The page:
* Settler was first Israeli killed in West Bank since 2011
* Palestinians had jailed killer's brother as Israeli spy
* Settlers attack Palestinian fields, build new outpost
By Noah Browning
SHWEIKEH, West Bank, May 2 (Reuters) - Ali Zaghal read the mysterious text message early on Tuesday morning with dread: "Forgive me, brother."
Minutes later, his 21-year-old brother Salam stabbed an Israeli settler waiting at a traffic circle in the occupied West Bank, killing him before being shot and arrested by soldiers.
While the family of the dead settler mourned their loss, the Zaghal family, living in poverty in the north of the Palestinian territory, defended Salam's action as justified.
"It was destiny, and we take pride in him as a family. What he did is a duty for all Palestinians living with the aggression of the army and settlers," his elderly father Assad said, sitting with glum relatives in a circle of plastic chairs.
The slaying of 31-year-old Eviatar Borovsky was the first time an Israeli had been killed by a Palestinian in the West Bank since 2011, when seven Israelis died, including a family of two settlers and their three young children all knifed to death.
Nine Palestinians have been shot and killed by Israeli soldiers this year, mostly during clashes with protesters.
While Salam's deed may bring esteem to his family among some Palestinians, it may not erase an old taint in this run-down village - his brother Abdulfattah's conviction by Palestinian authorities of spying for Israel.
Israeli security forces say they are investigating whether Salam's attack was meant to clear the family name, something the family denies. Palestinian society reviles suspected spies and families seldom live down the shame of being linked to one.
The killing appears to encapsulate the contradictions of Palestinian politics in the West Bank - torn between working with a sworn enemy and lashing out violently against it.
OUTPOSTS AND OUTRAGE
Abdulfattah's 10-year sentence was commuted out of mercy for the impoverished family, a security source said, and he was freed on bail pending an appeal after serving a year in jail.
"I've served a year. They said I was informing, but they're totally wrong and they had no evidence," said a pensive Abdulfattah, holding prayer beads in his sinewy arm.
Israel relies on a network of Palestinian informants to monitor and arrest suspected militants, and their work has contributed to the years of calm for Israel in the West Bank.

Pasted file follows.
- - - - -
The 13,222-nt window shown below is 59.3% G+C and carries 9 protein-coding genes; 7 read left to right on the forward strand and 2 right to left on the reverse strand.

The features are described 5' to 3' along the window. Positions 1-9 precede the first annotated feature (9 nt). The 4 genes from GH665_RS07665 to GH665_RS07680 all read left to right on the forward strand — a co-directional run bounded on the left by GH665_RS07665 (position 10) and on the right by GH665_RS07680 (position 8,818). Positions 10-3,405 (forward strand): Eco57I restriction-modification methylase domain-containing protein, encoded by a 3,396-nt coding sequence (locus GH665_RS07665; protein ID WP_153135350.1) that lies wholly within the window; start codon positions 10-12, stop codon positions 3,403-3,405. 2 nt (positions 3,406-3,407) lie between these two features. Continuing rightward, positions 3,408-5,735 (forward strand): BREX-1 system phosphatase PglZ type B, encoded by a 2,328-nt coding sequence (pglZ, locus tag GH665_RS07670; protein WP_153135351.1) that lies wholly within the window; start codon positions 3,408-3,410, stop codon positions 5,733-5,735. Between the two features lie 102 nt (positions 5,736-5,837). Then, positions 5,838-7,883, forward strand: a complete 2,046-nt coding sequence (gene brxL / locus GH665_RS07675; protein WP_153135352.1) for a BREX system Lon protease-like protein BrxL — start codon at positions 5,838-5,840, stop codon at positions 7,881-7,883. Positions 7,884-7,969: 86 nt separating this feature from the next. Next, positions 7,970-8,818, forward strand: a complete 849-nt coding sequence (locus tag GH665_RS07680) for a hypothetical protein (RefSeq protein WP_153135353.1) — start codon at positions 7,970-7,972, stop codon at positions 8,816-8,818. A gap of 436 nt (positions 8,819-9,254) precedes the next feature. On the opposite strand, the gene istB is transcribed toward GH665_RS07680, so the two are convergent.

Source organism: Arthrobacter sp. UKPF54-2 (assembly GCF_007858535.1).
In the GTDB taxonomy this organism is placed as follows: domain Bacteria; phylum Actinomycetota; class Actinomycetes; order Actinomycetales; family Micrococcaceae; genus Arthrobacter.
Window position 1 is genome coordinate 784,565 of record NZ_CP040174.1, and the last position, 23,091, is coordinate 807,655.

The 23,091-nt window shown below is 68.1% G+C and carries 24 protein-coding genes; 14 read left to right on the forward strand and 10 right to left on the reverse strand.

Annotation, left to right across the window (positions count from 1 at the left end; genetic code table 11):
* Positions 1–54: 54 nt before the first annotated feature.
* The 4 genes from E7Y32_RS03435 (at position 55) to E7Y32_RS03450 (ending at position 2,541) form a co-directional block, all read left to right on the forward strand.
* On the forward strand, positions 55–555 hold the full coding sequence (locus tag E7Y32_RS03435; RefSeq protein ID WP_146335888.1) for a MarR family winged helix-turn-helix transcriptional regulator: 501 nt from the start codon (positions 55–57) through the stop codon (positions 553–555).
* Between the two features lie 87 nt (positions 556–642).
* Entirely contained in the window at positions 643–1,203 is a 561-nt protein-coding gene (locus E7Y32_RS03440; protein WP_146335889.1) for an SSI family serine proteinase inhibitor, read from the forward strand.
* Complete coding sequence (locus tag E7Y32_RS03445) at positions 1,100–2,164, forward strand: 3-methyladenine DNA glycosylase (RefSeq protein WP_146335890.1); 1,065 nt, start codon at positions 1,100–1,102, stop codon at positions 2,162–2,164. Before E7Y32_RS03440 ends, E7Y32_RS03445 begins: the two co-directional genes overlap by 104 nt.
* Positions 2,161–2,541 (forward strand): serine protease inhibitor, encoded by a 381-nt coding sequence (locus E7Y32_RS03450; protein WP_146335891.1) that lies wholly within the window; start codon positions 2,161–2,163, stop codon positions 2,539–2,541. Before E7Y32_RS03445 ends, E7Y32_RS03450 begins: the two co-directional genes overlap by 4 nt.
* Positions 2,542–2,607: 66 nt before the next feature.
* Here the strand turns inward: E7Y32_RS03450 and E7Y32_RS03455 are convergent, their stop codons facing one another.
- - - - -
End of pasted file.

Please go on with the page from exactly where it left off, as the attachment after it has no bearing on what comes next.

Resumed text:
The Western-backed Palestinian Authority itself passes intelligence to Israel and has renounced violence against it.
Salam was released from an Israeli jail just two months ago after completing a 3-1/2-year term for planting explosives by Israel's separation barrier near his village and trying to wrest a gun from a soldier, his family said.
"They let him out of one prison and into what? This open-air prison?" asked his brother Ali.
"He had no job lately and he was talking more and more about the martyrdom of the prisoners in Israeli jail. He felt deeply about their suffering, but he seemed normal," he said.
Two Palestinian prisoners died in Israeli custody this year. Palestinians say one was tortured to death and the other was denied proper cancer treatment. Israel denies these allegations.
Israeli settlers care little about the attacker's motives in killing Borovsky, who was a father of five. They have demanded more settlement building on land Palestinians want for a future state, and won a sympathetic hearing from the government.
"The people of Israel must continue to redeem all parts of the land of Israel," Housing Minister Uri Ariel said at Borovsky's funeral.
On Wednesday, settlers erected a new makeshift settlement on a hilltop above where Borovsky was killed.
Settlers from his home in Yitzhar, known among Palestinians for their militancy, set fire to fields and threw stones on the day of the attack. (Additional reporting by Ali Sawafta; Editing by Alistair Lyon)